This dashboard provides data about the number of people experiencing homelessness and who is entering and leaving the shelter system each month. This information helps the City and our community partners measure progress towards the vision of ensuring homelessness in Toronto is rare, brief, and non-recurring.

The number of people defined as actively experiencing homelessness includes everyone who has used shelter services at least one time in the past three months and was not recorded as exiting to permanent housing.

This data provide a more comprehensive picture of people using the shelter system than traditional measures, such as the Daily Shelter Occupancy Reports, which focus on nightly occupancy and capacity.

Individuals’ experiences of homelessness are fluid. People enter and exit the shelter system each day, and often move between types of temporary accommodations. As such, the number of people included in Shelter System Flow data will be greater than those in need of emergency shelter on any given night.

This data is available back to January 2018, and is updated on a monthly schedule. It can be found on our Open Data website.

Data Source & Frequency

The data for the Shelter System Flow dashboards are captured through an information management system used to operate shelters, 24-hour respite sites, and other allied services including warming centres that are funded by the City of Toronto. The data include people who have used one of those services in the past three months.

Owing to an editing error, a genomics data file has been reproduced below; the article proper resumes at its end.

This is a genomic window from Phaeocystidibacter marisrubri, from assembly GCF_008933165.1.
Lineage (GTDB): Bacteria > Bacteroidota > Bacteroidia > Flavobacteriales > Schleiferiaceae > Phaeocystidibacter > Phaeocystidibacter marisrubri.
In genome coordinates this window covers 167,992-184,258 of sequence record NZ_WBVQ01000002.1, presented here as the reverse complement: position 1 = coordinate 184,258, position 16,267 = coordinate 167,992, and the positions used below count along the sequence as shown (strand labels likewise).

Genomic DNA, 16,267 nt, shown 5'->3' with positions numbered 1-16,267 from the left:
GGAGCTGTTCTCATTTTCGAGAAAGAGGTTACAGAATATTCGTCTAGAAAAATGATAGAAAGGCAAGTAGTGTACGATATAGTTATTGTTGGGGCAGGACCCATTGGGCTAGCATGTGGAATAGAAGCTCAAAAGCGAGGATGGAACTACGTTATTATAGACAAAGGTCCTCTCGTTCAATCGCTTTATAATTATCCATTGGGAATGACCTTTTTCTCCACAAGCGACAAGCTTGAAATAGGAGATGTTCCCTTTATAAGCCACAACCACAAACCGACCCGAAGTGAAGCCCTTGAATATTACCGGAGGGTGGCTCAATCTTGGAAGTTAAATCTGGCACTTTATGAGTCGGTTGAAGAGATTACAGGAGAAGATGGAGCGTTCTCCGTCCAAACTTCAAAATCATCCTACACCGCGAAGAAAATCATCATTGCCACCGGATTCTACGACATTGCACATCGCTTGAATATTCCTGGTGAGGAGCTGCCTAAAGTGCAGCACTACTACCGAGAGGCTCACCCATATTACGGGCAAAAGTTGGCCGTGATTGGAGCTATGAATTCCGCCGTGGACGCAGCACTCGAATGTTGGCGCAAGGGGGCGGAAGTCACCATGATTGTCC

Over time, the data will be expanded to include more people, such as people sleeping outdoors and people using overnight homelessness services that are not funded by the City of Toronto, to provide more comprehensive picture of all people experiencing homelessness in Toronto. Based on the most recent Street Needs Assessment, we estimate that approximately 18 per cent of people experiencing absolute homelessness in Toronto are not currently reflected in this data.

Data for each month will be published on the 15th day of following month and will also be available on the Open Data portal. The data is generated on the last day of each month, and retroactively considers all people who accessed overnight shelter services in the past three months.

Key Data

The key data included in the dashboards are described below.

People who are entering the shelter system (Inflow):

  • Newly Identified: People who entered the shelter system for the first time.
  • Returned from Permanent Housing: People who previously used the shelter system, then moved to permanent housing, and have now returned.
  • Returned to Shelter: People who were previously using the shelter system, then did not use the system for 3 months or longer, and have now returned. Some other communities may call this indicator “Returned from Inactive”

People who are leaving the shelter system (Outflow):

  • Moved to Permanent Housing: People who were using the shelter system and have moved to permanent housing.
  • Became Inactive: people who last accessed shelter services three months ago. That is, they did not use shelter services in the past three months, including the reporting month.